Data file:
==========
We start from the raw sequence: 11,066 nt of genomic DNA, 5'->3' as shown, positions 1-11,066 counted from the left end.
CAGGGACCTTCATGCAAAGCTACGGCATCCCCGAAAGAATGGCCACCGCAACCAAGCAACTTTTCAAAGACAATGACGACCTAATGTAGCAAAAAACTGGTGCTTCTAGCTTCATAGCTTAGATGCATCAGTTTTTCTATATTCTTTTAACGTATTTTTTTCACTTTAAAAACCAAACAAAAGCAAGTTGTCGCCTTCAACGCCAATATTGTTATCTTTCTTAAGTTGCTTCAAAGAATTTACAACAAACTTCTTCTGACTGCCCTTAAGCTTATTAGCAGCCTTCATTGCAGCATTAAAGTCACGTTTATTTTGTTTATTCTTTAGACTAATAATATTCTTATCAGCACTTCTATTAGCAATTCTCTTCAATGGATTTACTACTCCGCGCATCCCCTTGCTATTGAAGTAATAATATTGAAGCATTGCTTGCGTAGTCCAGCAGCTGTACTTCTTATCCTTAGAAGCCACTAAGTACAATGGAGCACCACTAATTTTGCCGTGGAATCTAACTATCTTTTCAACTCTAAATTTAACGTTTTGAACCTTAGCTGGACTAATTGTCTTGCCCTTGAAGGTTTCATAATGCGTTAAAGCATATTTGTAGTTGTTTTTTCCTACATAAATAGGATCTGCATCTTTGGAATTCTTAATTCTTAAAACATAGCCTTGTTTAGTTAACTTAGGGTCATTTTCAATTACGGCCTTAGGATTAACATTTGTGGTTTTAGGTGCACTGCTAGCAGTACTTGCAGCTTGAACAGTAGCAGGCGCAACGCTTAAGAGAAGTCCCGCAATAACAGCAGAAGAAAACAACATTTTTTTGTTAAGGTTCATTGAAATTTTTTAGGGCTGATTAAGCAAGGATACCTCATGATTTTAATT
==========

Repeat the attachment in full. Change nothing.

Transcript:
We start from the raw sequence: 11,066 nt of genomic DNA, 5'->3' as shown, positions 1-11,066 counted from the left end.
CAGGGACCTTCATGCAAAGCTACGGCATCCCCGAAAGAATGGCCACCGCAACCAAGCAACTTTTCAAAGACAATGACGACCTAATGTAGCAAAAAACTGGTGCTTCTAGCTTCATAGCTTAGATGCATCAGTTTTTCTATATTCTTTTAACGTATTTTTTTCACTTTAAAAACCAAACAAAAGCAAGTTGTCGCCTTCAACGCCAATATTGTTATCTTTCTTAAGTTGCTTCAAAGAATTTACAACAAACTTCTTCTGACTGCCCTTAAGCTTATTAGCAGCCTTCATTGCAGCATTAAAGTCACGTTTATTTTGTTTATTCTTTAGACTAATAATATTCTTATCAGCACTTCTATTAGCAATTCTCTTCAATGGATTTACTACTCCGCGCATCCCCTTGCTATTGAAGTAATAATATTGAAGCATTGCTTGCGTAGTCCAGCAGCTGTACTTCTTATCCTTAGAAGCCACTAAGTACAATGGAGCACCACTAATTTTGCCGTGGAATCTAACTATCTTTTCAACTCTAAATTTAACGTTTTGAACCTTAGCTGGACTAATTGTCTTGCCCTTGAAGGTTTCATAATGCGTTAAAGCATATTTGTAGTTGTTTTTTCCTACATAAATAGGATCTGCATCTTTGGAATTCTTAATTCTTAAAACATAGCCTTGTTTAGTTAACTTAGGGTCATTTTCAATTACGGCCTTAGGATTAACATTTGTGGTTTTAGGTGCACTGCTAGCAGTACTTGCAGCTTGAACAGTAGCAGGCGCAACGCTTAAGAGAAGTCCCGCAATAACAGCAGAAGAAAACAACATTTTTTTGTTAAGGTTCATTGAAATTTTTTAGGGCTGATTAAGCAAGGATACCTCATGATTTTAATT